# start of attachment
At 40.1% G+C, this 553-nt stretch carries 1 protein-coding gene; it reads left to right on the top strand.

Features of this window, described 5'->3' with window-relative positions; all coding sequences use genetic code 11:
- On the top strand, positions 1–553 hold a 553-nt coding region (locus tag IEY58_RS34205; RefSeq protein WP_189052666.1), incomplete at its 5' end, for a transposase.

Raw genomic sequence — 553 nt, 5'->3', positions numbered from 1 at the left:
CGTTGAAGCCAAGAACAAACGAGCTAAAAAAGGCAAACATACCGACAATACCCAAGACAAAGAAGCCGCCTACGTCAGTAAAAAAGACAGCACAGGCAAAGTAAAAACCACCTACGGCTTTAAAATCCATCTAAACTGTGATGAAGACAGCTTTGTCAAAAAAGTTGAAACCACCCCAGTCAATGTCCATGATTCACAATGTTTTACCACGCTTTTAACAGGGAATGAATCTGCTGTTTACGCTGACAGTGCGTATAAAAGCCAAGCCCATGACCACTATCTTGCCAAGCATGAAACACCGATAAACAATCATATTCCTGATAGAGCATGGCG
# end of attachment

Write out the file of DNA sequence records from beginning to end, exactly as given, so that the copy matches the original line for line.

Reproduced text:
At 40.1% G+C, this 553-nt stretch carries 1 protein-coding gene; it reads left to right on the top strand.

Features of this window, described 5'->3' with window-relative positions; all coding sequences use genetic code 11:
- On the top strand, positions 1–553 hold a 553-nt coding region (locus tag IEY58_RS34205; RefSeq protein WP_189052666.1), incomplete at its 5' end, for a transposase.

Raw genomic sequence — 553 nt, 5'->3', positions numbered from 1 at the left:
CGTTGAAGCCAAGAACAAACGAGCTAAAAAAGGCAAACATACCGACAATACCCAAGACAAAGAAGCCGCCTACGTCAGTAAAAAAGACAGCACAGGCAAAGTAAAAACCACCTACGGCTTTAAAATCCATCTAAACTGTGATGAAGACAGCTTTGTCAAAAAAGTTGAAACCACCCCAGTCAATGTCCATGATTCACAATGTTTTACCACGCTTTTAACAGGGAATGAATCTGCTGTTTACGCTGACAGTGCGTATAAAAGCCAAGCCCATGACCACTATCTTGCCAAGCATGAAACACCGATAAACAATCATATTCCTGATAGAGCATGGCG